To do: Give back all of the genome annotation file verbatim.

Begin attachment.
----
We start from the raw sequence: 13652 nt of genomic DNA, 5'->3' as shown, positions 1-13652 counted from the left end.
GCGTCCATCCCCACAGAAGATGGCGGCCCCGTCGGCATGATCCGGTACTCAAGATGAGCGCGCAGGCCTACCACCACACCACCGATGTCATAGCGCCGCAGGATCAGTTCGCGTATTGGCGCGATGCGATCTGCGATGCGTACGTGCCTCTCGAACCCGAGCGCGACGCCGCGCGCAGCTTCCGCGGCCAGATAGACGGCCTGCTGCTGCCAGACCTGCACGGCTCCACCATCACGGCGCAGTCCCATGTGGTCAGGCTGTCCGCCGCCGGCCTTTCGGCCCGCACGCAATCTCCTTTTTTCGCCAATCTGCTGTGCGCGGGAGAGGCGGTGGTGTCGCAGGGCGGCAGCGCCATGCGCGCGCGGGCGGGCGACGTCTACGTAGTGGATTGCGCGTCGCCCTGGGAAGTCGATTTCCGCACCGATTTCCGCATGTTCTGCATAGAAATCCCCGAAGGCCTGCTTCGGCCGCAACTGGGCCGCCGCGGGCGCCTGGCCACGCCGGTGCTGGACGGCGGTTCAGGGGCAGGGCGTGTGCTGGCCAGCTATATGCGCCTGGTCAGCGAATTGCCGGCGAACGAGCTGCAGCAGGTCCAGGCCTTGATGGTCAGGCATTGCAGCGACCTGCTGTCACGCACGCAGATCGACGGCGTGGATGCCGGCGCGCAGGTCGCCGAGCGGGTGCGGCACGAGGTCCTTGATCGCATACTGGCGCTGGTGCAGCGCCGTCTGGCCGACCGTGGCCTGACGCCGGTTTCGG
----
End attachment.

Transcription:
We start from the raw sequence: 13652 nt of genomic DNA, 5'->3' as shown, positions 1-13652 counted from the left end.
GCGTCCATCCCCACAGAAGATGGCGGCCCCGTCGGCATGATCCGGTACTCAAGATGAGCGCGCAGGCCTACCACCACACCACCGATGTCATAGCGCCGCAGGATCAGTTCGCGTATTGGCGCGATGCGATCTGCGATGCGTACGTGCCTCTCGAACCCGAGCGCGACGCCGCGCGCAGCTTCCGCGGCCAGATAGACGGCCTGCTGCTGCCAGACCTGCACGGCTCCACCATCACGGCGCAGTCCCATGTGGTCAGGCTGTCCGCCGCCGGCCTTTCGGCCCGCACGCAATCTCCTTTTTTCGCCAATCTGCTGTGCGCGGGAGAGGCGGTGGTGTCGCAGGGCGGCAGCGCCATGCGCGCGCGGGCGGGCGACGTCTACGTAGTGGATTGCGCGTCGCCCTGGGAAGTCGATTTCCGCACCGATTTCCGCATGTTCTGCATAGAAATCCCCGAAGGCCTGCTTCGGCCGCAACTGGGCCGCCGCGGGCGCCTGGCCACGCCGGTGCTGGACGGCGGTTCAGGGGCAGGGCGTGTGCTGGCCAGCTATATGCGCCTGGTCAGCGAATTGCCGGCGAACGAGCTGCAGCAGGTCCAGGCCTTGATGGTCAGGCATTGCAGCGACCTGCTGTCACGCACGCAGATCGACGGCGTGGATGCCGGCGCGCAGGTCGCCGAGCGGGTGCGGCACGAGGTCCTTGATCGCATACTGGCGCTGGTGCAGCGCCGTCTGGCCGACCGTGGCCTGACGCCGGTTTCGG